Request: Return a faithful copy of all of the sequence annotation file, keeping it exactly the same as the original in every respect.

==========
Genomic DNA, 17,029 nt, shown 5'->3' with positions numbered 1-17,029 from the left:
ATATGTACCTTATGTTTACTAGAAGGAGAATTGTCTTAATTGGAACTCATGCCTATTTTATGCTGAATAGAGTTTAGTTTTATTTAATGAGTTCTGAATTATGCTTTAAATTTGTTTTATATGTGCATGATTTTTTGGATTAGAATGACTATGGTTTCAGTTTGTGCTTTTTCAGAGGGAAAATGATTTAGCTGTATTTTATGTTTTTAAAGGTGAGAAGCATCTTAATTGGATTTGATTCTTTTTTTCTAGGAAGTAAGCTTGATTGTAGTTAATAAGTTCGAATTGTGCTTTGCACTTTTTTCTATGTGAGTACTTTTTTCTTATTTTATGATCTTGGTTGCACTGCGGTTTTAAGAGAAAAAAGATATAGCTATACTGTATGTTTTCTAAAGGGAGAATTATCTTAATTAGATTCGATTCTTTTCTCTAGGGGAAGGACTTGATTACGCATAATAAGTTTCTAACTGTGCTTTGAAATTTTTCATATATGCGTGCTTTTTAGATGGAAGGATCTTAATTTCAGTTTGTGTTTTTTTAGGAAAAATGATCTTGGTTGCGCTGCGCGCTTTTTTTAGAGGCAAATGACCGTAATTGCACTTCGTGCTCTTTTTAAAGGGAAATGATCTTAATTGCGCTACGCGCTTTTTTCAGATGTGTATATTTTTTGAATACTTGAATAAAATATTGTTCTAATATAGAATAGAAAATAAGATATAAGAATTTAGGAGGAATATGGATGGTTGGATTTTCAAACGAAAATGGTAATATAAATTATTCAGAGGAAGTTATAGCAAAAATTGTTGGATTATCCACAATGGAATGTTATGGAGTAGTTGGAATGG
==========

Genomic DNA, 17,029 nt, shown 5'->3' with positions numbered 1-17,029 from the left:
ATATGTACCTTATGTTTACTAGAAGGAGAATTGTCTTAATTGGAACTCATGCCTATTTTATGCTGAATAGAGTTTAGTTTTATTTAATGAGTTCTGAATTATGCTTTAAATTTGTTTTATATGTGCATGATTTTTTGGATTAGAATGACTATGGTTTCAGTTTGTGCTTTTTCAGAGGGAAAATGATTTAGCTGTATTTTATGTTTTTAAAGGTGAGAAGCATCTTAATTGGATTTGATTCTTTTTTTCTAGGAAGTAAGCTTGATTGTAGTTAATAAGTTCGAATTGTGCTTTGCACTTTTTTCTATGTGAGTACTTTTTTCTTATTTTATGATCTTGGTTGCACTGCGGTTTTAAGAGAAAAAAGATATAGCTATACTGTATGTTTTCTAAAGGGAGAATTATCTTAATTAGATTCGATTCTTTTCTCTAGGGGAAGGACTTGATTACGCATAATAAGTTTCTAACTGTGCTTTGAAATTTTTCATATATGCGTGCTTTTTAGATGGAAGGATCTTAATTTCAGTTTGTGTTTTTTTAGGAAAAATGATCTTGGTTGCGCTGCGCGCTTTTTTTAGAGGCAAATGACCGTAATTGCACTTCGTGCTCTTTTTAAAGGGAAATGATCTTAATTGCGCTACGCGCTTTTTTCAGATGTGTATATTTTTTGAATACTTGAATAAAATATTGTTCTAATATAGAATAGAAAATAAGATATAAGAATTTAGGAGGAATATGGATGGTTGGATTTTCAAACGAAAATGGTAATATAAATTATTCAGAGGAAGTTATAGCAAAAATTGTTGGATTATCCACAATGGAATGTTATGGAGTAGTTGGAATGG